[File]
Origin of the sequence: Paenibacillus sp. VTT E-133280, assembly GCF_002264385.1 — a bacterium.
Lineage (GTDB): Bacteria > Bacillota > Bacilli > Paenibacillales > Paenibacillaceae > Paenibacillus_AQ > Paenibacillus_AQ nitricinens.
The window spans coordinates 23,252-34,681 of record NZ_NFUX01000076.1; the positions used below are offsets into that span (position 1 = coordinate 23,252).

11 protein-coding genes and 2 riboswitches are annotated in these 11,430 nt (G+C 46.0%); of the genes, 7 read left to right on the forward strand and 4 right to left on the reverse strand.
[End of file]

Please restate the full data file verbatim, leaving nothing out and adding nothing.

Origin of the sequence: Paenibacillus sp. VTT E-133280, assembly GCF_002264385.1 — a bacterium.
Lineage (GTDB): Bacteria > Bacillota > Bacilli > Paenibacillales > Paenibacillaceae > Paenibacillus_AQ > Paenibacillus_AQ nitricinens.
The window spans coordinates 23,252-34,681 of record NZ_NFUX01000076.1; the positions used below are offsets into that span (position 1 = coordinate 23,252).

11 protein-coding genes and 2 riboswitches are annotated in these 11,430 nt (G+C 46.0%); of the genes, 7 read left to right on the forward strand and 4 right to left on the reverse strand.